Mark Cole Associate Curator of American Painting and Sculpture
For the first time in its history the Cleveland Museum of Art has a permanent space dedicated to the display of work by artists associated with Cleveland and its environs. Occupying prime real estate in the museum’s new east wing, the Cleveland Gallery will host a series of changing exhibitions that showcase the many and varied contributions of artists who have played vital roles in our community. The gallery’s inaugural installation, Highlights from the Collection of the Cleveland Museum of Art, features more than a dozen masterworks from the museum’s holdings in a wide range of media, including painting, sculpture, drawing, printmaking, photography, and the decorative arts.
From a modest settlement founded in 1796, Cleveland has evolved into an artistic center with local, regional, and national significance. Initially, our fledgling city was temporary home to traveling artists and artisans who practiced various trades. By the late 1800s, however, Cleveland had developed the population, institutional support, and patronage necessary to sustain thriving professional artistic communities within its borders. Contributing appreciably to the city’s vibrant art scene was an explosive rise of manufacturing, which attracted numerous artists and designers who made their primary living in the realm of the commercial arts.
The growth and maintenance of the visual arts were further augmented by the formation of important cultural institutions, such as the future Cleveland Institute of Art in 1882, which originally opened as the Western Reserve School of Design for Women. (Apparently, its first male students had to be given titles such as “assistant janitor” in order to explain their presence among the female student body.) Founded in 1915, the future Karamu House also proved vital, for during the heyday of its studio art offerings, several African American painters and printmakers—among them Charles L. Sallée Jr.—gained widespread recognition for their achievements. In addition, the Cleveland Museum of Art, which opened its doors in 1916, has long served the community, functioning as a source of inspiration and education through its collections, exhibitions, and programs.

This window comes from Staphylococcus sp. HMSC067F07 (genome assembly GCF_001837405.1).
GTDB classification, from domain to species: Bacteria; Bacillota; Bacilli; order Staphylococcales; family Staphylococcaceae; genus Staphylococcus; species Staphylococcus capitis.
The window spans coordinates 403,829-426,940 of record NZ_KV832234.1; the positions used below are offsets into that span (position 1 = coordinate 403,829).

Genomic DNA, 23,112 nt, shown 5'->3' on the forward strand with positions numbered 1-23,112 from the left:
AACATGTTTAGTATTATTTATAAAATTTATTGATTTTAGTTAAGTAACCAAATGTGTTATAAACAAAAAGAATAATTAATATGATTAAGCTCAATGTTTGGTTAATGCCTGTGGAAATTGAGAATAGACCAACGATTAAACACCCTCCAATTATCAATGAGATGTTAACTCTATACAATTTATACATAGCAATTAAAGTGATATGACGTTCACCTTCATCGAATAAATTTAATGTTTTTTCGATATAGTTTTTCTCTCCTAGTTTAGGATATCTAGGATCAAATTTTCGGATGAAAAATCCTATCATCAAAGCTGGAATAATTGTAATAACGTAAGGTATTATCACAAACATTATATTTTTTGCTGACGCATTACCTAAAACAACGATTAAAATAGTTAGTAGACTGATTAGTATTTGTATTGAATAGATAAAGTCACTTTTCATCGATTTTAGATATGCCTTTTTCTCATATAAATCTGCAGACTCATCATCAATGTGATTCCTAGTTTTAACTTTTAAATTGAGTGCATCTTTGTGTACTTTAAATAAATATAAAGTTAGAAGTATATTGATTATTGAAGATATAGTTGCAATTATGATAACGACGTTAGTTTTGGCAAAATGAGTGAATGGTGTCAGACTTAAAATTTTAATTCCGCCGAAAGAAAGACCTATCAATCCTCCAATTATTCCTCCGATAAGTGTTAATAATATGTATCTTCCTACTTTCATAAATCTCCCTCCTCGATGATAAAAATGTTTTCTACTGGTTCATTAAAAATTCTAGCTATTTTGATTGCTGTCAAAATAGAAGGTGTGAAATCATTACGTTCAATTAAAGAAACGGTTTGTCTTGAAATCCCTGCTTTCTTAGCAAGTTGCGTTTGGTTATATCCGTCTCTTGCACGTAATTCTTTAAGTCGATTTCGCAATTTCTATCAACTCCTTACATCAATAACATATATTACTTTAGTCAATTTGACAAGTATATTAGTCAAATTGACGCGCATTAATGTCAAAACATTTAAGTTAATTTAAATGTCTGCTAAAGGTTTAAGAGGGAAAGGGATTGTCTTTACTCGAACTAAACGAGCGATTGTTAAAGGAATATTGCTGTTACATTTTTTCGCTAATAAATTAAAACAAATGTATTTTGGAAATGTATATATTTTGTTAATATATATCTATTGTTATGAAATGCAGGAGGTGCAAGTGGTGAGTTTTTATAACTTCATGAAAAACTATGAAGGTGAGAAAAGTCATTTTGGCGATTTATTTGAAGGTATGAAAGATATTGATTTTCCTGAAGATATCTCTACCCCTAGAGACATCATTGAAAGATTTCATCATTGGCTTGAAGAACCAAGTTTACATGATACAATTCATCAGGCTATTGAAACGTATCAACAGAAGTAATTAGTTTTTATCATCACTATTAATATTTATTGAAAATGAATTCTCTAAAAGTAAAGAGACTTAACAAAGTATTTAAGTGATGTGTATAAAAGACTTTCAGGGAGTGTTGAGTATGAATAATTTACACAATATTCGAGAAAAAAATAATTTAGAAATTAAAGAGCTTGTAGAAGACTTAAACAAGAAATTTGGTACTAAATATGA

Perhaps not surprisingly, Cleveland itself has often provided visual raw material for artists interested in evoking its unique character, particularly during the American Scene movement that flourished during the second quarter of the 1900s. For instance, an oil painting by Carl Gaertner and a photograph by Margaret Bourke-White, both featured in this installation, capture the city’s astoundingly dynamic industrial backdrop. Conversely, artists such as William Sommer were drawn to Cleveland’s rural surroundings in a quest to create psychologically and emotionally charged responses to nature.
The installation in the Cleveland Gallery reveals the museum to be a longstanding champion of work by artists with local connections. Best illustrating this ongoing relationship are two works that bracket the museum’s nearly century-long existence: a sun-dappled landscape by Frederick Gottwald that the museum acquired the year after its incorporation (thus becoming the first painting by a living artist to enter the collection), and a poignantly brooding cityscape by Hughie Lee-Smith purchased only a few months ago, which is making its Cleveland debut.
The Cleveland Gallery installation of Highlights from the Collection of the Cleveland Museum of Art will be on view through May 16, 2010.
Cleveland Art, September 2009